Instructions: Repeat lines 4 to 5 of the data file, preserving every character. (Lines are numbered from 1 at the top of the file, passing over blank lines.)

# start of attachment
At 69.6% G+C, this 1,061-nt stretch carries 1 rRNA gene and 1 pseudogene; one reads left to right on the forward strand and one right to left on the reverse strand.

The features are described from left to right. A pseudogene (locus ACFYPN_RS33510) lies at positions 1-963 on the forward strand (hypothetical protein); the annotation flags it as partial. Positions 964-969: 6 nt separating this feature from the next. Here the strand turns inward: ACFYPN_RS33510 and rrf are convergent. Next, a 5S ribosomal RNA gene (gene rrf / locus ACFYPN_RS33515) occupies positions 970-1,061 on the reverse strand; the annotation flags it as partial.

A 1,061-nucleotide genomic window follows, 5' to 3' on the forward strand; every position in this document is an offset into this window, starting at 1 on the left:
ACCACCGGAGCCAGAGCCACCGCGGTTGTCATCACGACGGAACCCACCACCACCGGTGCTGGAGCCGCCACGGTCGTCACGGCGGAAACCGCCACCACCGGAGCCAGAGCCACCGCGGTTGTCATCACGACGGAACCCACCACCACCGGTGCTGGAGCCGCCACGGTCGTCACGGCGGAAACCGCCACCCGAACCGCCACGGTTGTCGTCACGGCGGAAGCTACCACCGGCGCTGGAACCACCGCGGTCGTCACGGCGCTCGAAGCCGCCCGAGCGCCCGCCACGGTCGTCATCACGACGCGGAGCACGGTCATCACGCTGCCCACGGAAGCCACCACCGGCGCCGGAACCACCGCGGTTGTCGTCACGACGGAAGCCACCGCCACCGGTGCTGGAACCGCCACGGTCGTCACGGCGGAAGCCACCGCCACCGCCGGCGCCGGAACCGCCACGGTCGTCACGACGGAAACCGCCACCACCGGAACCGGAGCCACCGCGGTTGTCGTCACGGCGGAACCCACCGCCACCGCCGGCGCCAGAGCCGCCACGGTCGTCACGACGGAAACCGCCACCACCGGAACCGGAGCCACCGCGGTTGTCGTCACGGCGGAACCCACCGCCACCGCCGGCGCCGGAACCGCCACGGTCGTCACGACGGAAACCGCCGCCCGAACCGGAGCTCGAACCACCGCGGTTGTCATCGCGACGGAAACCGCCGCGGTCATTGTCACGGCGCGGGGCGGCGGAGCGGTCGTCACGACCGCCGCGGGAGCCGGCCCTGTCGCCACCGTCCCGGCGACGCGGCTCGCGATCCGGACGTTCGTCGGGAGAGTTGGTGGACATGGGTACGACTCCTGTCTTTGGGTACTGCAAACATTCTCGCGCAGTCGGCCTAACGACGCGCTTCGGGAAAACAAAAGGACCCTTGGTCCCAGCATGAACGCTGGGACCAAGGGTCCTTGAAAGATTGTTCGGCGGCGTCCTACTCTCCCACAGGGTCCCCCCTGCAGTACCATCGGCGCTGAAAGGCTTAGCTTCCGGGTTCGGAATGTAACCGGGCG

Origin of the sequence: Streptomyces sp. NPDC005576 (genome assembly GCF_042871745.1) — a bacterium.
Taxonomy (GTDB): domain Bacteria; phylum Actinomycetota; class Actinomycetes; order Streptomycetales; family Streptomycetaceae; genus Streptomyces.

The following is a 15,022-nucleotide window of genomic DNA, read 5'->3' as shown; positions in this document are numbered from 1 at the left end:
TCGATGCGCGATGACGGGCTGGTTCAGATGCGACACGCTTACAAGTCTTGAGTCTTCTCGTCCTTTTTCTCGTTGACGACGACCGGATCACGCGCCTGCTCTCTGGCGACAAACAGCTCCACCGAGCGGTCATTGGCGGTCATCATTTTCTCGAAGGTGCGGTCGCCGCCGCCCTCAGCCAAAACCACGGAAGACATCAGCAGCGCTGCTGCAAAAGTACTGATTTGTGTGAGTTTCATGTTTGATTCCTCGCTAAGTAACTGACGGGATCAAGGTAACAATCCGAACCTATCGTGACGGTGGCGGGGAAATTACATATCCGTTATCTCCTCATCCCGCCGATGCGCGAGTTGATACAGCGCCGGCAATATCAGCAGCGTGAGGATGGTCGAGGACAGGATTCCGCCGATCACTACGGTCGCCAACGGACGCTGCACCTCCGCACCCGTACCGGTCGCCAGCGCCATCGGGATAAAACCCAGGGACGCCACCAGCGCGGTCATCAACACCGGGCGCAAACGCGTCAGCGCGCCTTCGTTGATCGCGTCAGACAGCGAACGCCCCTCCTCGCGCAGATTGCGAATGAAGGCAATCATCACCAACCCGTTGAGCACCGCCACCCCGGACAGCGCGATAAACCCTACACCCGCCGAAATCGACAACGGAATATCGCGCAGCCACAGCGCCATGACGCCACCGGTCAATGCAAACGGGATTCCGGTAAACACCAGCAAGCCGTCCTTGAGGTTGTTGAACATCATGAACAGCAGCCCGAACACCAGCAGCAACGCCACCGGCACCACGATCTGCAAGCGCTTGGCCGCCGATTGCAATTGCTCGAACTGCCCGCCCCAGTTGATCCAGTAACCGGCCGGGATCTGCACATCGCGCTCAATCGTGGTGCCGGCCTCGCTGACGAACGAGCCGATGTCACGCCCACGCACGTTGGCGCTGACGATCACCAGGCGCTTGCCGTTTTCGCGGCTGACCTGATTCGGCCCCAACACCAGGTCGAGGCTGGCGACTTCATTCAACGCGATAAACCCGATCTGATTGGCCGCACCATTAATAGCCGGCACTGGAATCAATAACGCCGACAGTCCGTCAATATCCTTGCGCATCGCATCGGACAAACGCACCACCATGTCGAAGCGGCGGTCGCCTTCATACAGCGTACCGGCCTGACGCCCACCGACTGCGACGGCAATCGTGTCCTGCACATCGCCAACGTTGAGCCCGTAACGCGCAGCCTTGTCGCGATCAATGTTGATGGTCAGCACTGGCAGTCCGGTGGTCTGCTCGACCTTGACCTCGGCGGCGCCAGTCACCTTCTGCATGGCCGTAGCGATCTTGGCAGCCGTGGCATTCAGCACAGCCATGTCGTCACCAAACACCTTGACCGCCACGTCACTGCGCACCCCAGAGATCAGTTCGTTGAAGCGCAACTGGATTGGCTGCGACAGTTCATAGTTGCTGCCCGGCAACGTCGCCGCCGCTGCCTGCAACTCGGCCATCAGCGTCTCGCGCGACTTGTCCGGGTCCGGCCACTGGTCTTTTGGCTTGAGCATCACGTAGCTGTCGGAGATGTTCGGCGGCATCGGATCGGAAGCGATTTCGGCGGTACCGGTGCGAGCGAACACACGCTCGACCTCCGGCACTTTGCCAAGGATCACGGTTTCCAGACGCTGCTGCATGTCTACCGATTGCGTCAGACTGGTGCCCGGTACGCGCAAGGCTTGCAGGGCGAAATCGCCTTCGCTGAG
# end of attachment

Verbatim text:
ACCACCGGAGCCAGAGCCACCGCGGTTGTCATCACGACGGAACCCACCACCACCGGTGCTGGAGCCGCCACGGTCGTCACGGCGGAAACCGCCACCACCGGAGCCAGAGCCACCGCGGTTGTCATCACGACGGAACCCACCACCACCGGTGCTGGAGCCGCCACGGTCGTCACGGCGGAAACCGCCACCCGAACCGCCACGGTTGTCGTCACGGCGGAAGCTACCACCGGCGCTGGAACCACCGCGGTCGTCACGGCGCTCGAAGCCGCCCGAGCGCCCGCCACGGTCGTCATCACGACGCGGAGCACGGTCATCACGCTGCCCACGGAAGCCACCACCGGCGCCGGAACCACCGCGGTTGTCGTCACGACGGAAGCCACCGCCACCGGTGCTGGAACCGCCACGGTCGTCACGGCGGAAGCCACCGCCACCGCCGGCGCCGGAACCGCCACGGTCGTCACGACGGAAACCGCCACCACCGGAACCGGAGCCACCGCGGTTGTCGTCACGGCGGAACCCACCGCCACCGCCGGCGCCAGAGCCGCCACGGTCGTCACGACGGAAACCGCCACCACCGGAACCGGAGCCACCGCGGTTGTCGTCACGGCGGAACCCACCGCCACCGCCGGCGCCGGAACCGCCACGGTCGTCACGACGGAAACCGCCGCCCGAACCGGAGCTCGAACCACCGCGGTTGTCATCGCGACGGAAACCGCCGCGGTCATTGTCACGGCGCGGGGCGGCGGAGCGGTCGTCACGACCGCCGCGGGAGCCGGCCCTGTCGCCACCGTCCCGGCGACGCGGCTCGCGATCCGGACGTTCGTCGGGAGAGTTGGTGGACATGGGTACGACTCCTGTCTTTGGGTACTGCAAACATTCTCGCGCAGTCGGCCTAACGACGCGCTTCGGGAAAACAAAAGGACCCTTGGTCCCAGCATGAACGCTGGGACCAAGGGTCCTTGAAAGATTGTTCGGCGGCGTCCTACTCTCCCACAGGGTCCCCCCTGCAGTACCATCGGCGCTGAAAGGCTTAGCTTCCGGGTTCGGAATGTAACCGGGCG

Origin of the sequence: Streptomyces sp. NPDC005576 (genome assembly GCF_042871745.1) — a bacterium.